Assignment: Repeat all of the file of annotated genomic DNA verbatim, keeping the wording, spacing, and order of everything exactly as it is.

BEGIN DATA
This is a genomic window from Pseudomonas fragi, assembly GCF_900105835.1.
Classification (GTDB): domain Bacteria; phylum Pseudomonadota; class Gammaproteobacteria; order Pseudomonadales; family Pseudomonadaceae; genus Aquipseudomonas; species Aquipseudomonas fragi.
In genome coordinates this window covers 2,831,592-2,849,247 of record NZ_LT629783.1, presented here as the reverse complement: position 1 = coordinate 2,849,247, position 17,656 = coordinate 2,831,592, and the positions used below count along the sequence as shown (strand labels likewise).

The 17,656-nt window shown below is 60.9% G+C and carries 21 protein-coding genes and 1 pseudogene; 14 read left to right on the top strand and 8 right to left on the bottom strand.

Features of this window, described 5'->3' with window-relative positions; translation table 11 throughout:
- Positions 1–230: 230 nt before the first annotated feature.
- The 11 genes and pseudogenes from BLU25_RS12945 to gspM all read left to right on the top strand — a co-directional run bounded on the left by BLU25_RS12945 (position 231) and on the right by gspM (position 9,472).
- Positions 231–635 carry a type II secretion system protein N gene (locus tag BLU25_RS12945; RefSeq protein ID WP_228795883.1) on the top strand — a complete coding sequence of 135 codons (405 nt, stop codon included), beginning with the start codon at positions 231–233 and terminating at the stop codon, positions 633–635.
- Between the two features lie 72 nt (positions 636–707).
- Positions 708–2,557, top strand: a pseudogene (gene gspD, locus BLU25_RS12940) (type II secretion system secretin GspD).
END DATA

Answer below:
This is a genomic window from Pseudomonas fragi, assembly GCF_900105835.1.
Classification (GTDB): domain Bacteria; phylum Pseudomonadota; class Gammaproteobacteria; order Pseudomonadales; family Pseudomonadaceae; genus Aquipseudomonas; species Aquipseudomonas fragi.
In genome coordinates this window covers 2,831,592-2,849,247 of record NZ_LT629783.1, presented here as the reverse complement: position 1 = coordinate 2,849,247, position 17,656 = coordinate 2,831,592, and the positions used below count along the sequence as shown (strand labels likewise).

The 17,656-nt window shown below is 60.9% G+C and carries 21 protein-coding genes and 1 pseudogene; 14 read left to right on the top strand and 8 right to left on the bottom strand.

Features of this window, described 5'->3' with window-relative positions; translation table 11 throughout:
- Positions 1–230: 230 nt before the first annotated feature.
- The 11 genes and pseudogenes from BLU25_RS12945 to gspM all read left to right on the top strand — a co-directional run bounded on the left by BLU25_RS12945 (position 231) and on the right by gspM (position 9,472).
- Positions 231–635 carry a type II secretion system protein N gene (locus tag BLU25_RS12945; RefSeq protein ID WP_228795883.1) on the top strand — a complete coding sequence of 135 codons (405 nt, stop codon included), beginning with the start codon at positions 231–233 and terminating at the stop codon, positions 633–635.
- Between the two features lie 72 nt (positions 636–707).
- Positions 708–2,557, top strand: a pseudogene (gene gspD, locus BLU25_RS12940) (type II secretion system secretin GspD).